Intel Readies Core i7-875K Processor with Unlocked Multiplier

Intel Preps Non-Extreme Edition Chip for Overclockers

by Anton Shilov
03/22/2010 | 11:07 AM

In a bid to address the market of enthusiasts with a non-Extreme Edition processor, Intel plans to release Core i7-875K chip with unlocked multiplier, a mainboard maker has revealed. The central processing unit will be the most advanced chip for LGA1156 platform and will not be truly affordable.


Intel Core i7-875K processor will have the same specifications as the model 870: it will operate at 2.93GHz, will feature four cores with Hyper-Threading technology, sport 8MB of L3 cache and will be made using 45nm process technology. The only difference between the two central processing units (CPUs) will be unlocked multiplier on the 875K chip, which will allow overclockers and enthusiasts to easily boost clock-speed of the product without necessity to overclock other parts of their systems.

Recently Intel promised to start selling chips with unlocked multiplier that do not cost $1000 per unit. Historically, neither Intel nor AMD accepted overclocking since this could damage their chips in many cases. However, when both Advanced Micro Devices and Intel started to sell processors designed for extreme performance enthusiasts, they had to admit that such chips are often used at clock-speeds that by far exceed the official ones. As a result, both AMD and Intel have been shipping their chips for overclockers – Extreme Edition, Black Edition, FX-series – with unlocked multiplier for about seven years now. AMD started to offer its Black Edition chips with unlocked multiplier and moderate price back in 2007 and it Intel plans to follow its smaller rival this year.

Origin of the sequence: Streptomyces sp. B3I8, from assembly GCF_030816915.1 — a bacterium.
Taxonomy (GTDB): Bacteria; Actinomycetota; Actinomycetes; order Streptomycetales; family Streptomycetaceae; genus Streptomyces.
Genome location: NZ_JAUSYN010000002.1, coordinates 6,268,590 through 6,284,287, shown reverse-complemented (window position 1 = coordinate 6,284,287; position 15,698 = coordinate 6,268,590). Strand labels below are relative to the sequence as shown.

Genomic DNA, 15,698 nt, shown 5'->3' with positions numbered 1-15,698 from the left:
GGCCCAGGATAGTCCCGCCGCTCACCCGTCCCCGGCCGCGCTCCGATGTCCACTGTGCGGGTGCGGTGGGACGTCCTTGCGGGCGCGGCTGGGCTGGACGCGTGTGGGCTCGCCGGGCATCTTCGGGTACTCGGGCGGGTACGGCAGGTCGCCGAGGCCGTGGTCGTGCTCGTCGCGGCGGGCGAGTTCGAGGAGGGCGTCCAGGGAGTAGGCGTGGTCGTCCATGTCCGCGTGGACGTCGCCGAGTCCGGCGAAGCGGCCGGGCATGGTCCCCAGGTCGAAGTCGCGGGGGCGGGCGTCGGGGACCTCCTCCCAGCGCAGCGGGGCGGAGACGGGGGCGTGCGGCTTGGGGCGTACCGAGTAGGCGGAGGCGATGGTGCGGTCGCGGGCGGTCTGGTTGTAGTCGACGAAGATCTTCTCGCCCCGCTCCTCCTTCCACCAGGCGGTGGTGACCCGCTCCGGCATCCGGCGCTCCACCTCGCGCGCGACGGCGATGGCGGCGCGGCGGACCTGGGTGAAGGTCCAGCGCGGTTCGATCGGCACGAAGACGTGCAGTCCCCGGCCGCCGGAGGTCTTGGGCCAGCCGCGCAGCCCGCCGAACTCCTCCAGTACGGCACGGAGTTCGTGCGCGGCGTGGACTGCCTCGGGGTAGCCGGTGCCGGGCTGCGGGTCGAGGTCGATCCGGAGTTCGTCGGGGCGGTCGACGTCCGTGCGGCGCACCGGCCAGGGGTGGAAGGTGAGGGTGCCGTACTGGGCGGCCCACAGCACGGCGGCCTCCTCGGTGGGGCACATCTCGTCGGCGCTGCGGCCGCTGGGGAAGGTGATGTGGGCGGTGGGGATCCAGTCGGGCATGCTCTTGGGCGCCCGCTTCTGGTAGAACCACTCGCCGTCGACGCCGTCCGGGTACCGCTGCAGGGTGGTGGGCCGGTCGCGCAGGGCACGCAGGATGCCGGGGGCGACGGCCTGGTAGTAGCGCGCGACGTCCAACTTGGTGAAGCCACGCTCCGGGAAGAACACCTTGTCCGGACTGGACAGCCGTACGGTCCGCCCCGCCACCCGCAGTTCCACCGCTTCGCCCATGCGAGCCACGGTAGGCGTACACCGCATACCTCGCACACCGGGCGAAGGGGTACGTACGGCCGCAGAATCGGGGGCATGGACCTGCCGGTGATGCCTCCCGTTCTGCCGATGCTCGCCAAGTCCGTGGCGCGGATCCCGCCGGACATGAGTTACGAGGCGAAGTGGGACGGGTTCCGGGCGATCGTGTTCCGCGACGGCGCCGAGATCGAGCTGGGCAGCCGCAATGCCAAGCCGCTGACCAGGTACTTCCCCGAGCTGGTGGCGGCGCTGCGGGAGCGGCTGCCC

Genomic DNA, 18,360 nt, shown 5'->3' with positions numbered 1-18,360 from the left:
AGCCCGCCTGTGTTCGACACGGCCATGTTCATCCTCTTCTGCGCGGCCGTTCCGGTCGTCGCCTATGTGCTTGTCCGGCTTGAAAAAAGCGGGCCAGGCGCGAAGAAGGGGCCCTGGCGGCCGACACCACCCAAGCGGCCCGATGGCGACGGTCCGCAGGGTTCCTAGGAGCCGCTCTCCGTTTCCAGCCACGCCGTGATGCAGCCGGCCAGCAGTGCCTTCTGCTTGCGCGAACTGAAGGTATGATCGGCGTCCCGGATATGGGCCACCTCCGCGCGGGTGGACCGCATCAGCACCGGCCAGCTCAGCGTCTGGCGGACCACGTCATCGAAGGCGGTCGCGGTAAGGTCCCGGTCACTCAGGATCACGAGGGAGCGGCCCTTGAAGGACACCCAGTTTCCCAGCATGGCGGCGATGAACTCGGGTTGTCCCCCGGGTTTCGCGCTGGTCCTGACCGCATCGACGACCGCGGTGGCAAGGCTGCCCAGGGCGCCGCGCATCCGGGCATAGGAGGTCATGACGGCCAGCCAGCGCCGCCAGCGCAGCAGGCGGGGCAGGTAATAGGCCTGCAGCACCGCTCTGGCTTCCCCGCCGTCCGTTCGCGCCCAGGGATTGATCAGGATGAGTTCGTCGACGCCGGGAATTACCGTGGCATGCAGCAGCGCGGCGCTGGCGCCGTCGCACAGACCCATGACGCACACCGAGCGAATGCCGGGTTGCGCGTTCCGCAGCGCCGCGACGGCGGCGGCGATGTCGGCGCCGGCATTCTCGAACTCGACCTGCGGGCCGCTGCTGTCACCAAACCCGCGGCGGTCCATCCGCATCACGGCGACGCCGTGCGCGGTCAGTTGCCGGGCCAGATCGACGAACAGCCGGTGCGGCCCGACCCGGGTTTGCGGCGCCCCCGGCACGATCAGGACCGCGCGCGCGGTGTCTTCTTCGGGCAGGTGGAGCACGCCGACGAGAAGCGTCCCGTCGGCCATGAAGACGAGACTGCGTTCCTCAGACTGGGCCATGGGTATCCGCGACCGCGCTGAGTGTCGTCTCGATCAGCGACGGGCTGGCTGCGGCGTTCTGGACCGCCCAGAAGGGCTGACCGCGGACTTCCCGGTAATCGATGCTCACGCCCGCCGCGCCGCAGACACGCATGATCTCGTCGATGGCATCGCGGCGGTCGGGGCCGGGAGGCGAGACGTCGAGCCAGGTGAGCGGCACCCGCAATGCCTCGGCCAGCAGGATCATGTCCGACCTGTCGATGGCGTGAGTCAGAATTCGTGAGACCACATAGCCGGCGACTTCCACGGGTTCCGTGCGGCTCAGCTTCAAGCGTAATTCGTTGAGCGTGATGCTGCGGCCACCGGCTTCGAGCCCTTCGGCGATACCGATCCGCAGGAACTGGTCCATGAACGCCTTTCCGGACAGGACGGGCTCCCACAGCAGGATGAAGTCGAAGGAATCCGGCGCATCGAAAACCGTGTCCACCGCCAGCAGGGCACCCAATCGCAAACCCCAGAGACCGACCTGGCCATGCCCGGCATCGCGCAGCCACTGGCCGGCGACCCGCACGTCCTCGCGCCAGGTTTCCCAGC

Nevertheless, the Core i7-875K processor will hardly be affordable. The less advanced model 870 costs $562 and the unit with unlocked multiplier will naturally cost a little more.